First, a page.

In support of their argument that a court sitting in New York has personal jurisdiction over Defendants, Plaintiffs allege that Defendants' conduct was targeted at New York and caused injury in New York, FAC ¶ 21, and that Defendants provide consulting services to customers that are headquartered in New York including Jet Blue and L3 Communications, id. ¶ 22. Furthermore, according to the FAC, Defendants are actively soliciting business in New York to expand their New York client base. Id. at ¶ 23. As evidence of Defendants' solicitation efforts, Plaintiffs allege that Defendants recently solicited them to conduct business in New York. Id.

Plaintiffs argue that the Court has personal jurisdiction over Defendants because Defendants allegedly acted out of a motivation to steal Plaintiffs' New York clients. Id. at ¶ 77. Plaintiffs do not present any evidence that Defendants actually succeeded in their efforts to gain New York clients and instead assert that "[i]t is not material if [the Defendants'] efforts failed." Pl. Mem. ¶ 16.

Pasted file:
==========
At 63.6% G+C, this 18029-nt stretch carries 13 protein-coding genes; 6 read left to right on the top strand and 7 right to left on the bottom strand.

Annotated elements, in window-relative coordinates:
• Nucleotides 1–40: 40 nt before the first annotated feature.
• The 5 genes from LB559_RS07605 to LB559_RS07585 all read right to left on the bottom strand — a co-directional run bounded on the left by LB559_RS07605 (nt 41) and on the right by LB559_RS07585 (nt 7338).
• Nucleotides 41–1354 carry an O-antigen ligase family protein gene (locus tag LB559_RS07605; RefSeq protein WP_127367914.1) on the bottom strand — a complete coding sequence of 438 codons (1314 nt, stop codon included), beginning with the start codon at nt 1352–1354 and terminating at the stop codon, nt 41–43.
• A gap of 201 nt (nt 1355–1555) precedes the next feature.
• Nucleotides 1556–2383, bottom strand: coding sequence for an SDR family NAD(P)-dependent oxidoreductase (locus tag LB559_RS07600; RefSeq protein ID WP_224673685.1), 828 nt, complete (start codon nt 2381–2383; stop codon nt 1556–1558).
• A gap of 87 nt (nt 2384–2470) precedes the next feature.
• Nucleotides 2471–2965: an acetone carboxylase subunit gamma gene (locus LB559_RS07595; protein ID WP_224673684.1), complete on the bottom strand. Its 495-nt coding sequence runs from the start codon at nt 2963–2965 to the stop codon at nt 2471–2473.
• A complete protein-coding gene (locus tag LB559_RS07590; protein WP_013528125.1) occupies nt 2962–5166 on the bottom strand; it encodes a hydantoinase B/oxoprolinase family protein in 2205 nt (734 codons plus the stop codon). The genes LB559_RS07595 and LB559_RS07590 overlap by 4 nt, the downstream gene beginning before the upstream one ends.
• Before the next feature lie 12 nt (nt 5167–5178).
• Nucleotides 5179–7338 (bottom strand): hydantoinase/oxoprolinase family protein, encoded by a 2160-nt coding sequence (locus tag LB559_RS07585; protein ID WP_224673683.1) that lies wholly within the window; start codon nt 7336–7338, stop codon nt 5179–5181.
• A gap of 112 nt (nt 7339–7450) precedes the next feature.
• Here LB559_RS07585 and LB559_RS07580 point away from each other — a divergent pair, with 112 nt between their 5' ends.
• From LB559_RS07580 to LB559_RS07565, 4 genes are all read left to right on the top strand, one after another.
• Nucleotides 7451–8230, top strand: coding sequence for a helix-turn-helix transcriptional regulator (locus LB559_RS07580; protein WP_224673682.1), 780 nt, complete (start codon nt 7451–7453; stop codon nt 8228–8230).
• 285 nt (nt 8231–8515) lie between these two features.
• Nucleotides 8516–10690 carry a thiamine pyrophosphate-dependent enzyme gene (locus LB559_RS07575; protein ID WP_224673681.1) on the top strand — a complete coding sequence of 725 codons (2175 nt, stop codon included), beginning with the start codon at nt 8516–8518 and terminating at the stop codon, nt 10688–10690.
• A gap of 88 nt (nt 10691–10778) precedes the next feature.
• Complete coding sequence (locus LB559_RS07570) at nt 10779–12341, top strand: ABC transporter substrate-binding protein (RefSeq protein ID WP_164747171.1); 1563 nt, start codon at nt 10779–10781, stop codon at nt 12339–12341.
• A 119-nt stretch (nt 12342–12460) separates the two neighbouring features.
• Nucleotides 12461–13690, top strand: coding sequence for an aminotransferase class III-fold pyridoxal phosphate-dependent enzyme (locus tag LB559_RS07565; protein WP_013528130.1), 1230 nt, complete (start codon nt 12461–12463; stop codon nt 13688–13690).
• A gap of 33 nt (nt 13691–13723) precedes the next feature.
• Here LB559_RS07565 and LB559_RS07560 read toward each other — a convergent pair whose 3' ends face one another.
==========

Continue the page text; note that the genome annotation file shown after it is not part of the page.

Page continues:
In support of their motion to dismiss, Defendants argue that they have not generated any new business through any of the conduct alleged in the FAC, that they are not in competition with Plaintiffs, and that there is no articulable nexus between Plaintiffs' claims and Defendants' business with Jet Blue and L3 Communications that would justify exercising personal jurisdiction over Defendants. Def. Mem. at 2.

DISCUSSION

I. Personal Jurisdiction